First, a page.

Factor Hazard Ratio (95% Confidence Interval) P Value
Old infarct in same territory 2.6 (1.3 - 5.3) .006
Stroke as qualifying event 3.0 (1.1 - 1.7) .03
No statin use at time of enrollment 2.4 (1.1 - 5.2) .03

 

"In spite of best medical management there is a subset of patients at very high risk of repeat stroke," Dr Waters commented. "We desperately need better treatments for this cohort."

In patients with a stenotic artery, if they have had a previous stroke at this site and an 80% stenosis, then something besides aggressive medical therapy is needed, he added. "If I knew that I had a 1 in 3 chance of a repeat stroke I would like something else."

Dr Waters noted that because of the main SAMMPRIS results, there has been a moratorium on using stents in patients with intracranial stenosis. "But this shouldn't mean that endovascular therapy is out to dry," he said.

"I think it is still worth investigating interventional approaches in this very high-risk group. Look what's happened with in acute stroke — endovascular therapy failed so many times but now it is standard of care. As technology improved so did the benefits. We might be able to achieve the same thing in this field."

Dr Waters noted that he is involved in the "early planning stages" of a trial with a new-generation stenting technology for these very high-risk patients.

"Even though we knew the right answer at the time of SAMMPRIS, if we do find a new technology that works for the highest-risk patients it is possible that it could also be used in a lower-risk population in time," he suggested.

This study was funded by a research grant from the US Public Health Service National Institute of Neurological Disorders and Stroke (NINDS). In addition, the following Clinical and Translational Science Awards, funded by the National Institutes of Health (NIH), provided local support for the evaluation of patients in the trial: Medical University of South Carolina, University of Florida, University of Cincinnati, and University of California, San Francisco. Stryker Neurovascular (formerly Boston Scientific Neurovascular) provided study devices and supplemental funding for third-party device distribution, site monitoring, and study auditing. This research was also supported by the Investigator-Sponsored Study Program of AstraZeneca, which donated rosuvastatin (Crestor) to study patients. INTERVENT provided the lifestyle modification program to the study at a discounted rate. Walgreens pharmacies provided study medications, except rosuvastatin, to patients at a discounted price (paid for by the study). The PACE self-assessment forms for physical activity and smoking cessation were provided by the San Diego Center for Health Interventions LLC. Dr Waters and coauthors Dr Turan, Dr Chimowitz, and Mr Lynn reported receiving grant funding from the NIH/NINDS. Dr Turan also received a K23 grant from NIH/NINDS unrelated to this project.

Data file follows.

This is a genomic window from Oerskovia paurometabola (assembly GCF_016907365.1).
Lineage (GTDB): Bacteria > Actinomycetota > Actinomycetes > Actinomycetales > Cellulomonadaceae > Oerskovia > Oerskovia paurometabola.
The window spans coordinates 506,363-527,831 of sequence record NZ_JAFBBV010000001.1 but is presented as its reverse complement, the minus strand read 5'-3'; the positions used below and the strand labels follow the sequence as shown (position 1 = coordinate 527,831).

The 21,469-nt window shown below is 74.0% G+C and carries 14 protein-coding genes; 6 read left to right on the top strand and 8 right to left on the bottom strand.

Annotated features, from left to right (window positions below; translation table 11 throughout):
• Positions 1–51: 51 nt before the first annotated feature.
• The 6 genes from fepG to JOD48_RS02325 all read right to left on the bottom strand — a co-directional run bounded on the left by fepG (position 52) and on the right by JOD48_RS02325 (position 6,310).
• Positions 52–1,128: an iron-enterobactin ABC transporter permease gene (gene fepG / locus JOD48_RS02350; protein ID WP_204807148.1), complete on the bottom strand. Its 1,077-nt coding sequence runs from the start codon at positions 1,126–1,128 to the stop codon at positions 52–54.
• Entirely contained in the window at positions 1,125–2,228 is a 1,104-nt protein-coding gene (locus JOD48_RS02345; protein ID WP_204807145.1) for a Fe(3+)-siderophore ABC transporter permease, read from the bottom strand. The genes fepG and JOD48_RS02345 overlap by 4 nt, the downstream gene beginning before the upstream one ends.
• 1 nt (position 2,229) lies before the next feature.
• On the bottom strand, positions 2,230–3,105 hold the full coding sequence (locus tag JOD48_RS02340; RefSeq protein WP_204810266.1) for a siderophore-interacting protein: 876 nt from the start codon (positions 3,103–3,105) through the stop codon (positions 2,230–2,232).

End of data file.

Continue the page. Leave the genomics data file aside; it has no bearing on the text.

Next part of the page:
JAMA Neurol. Published online January 4, 2016. Abstract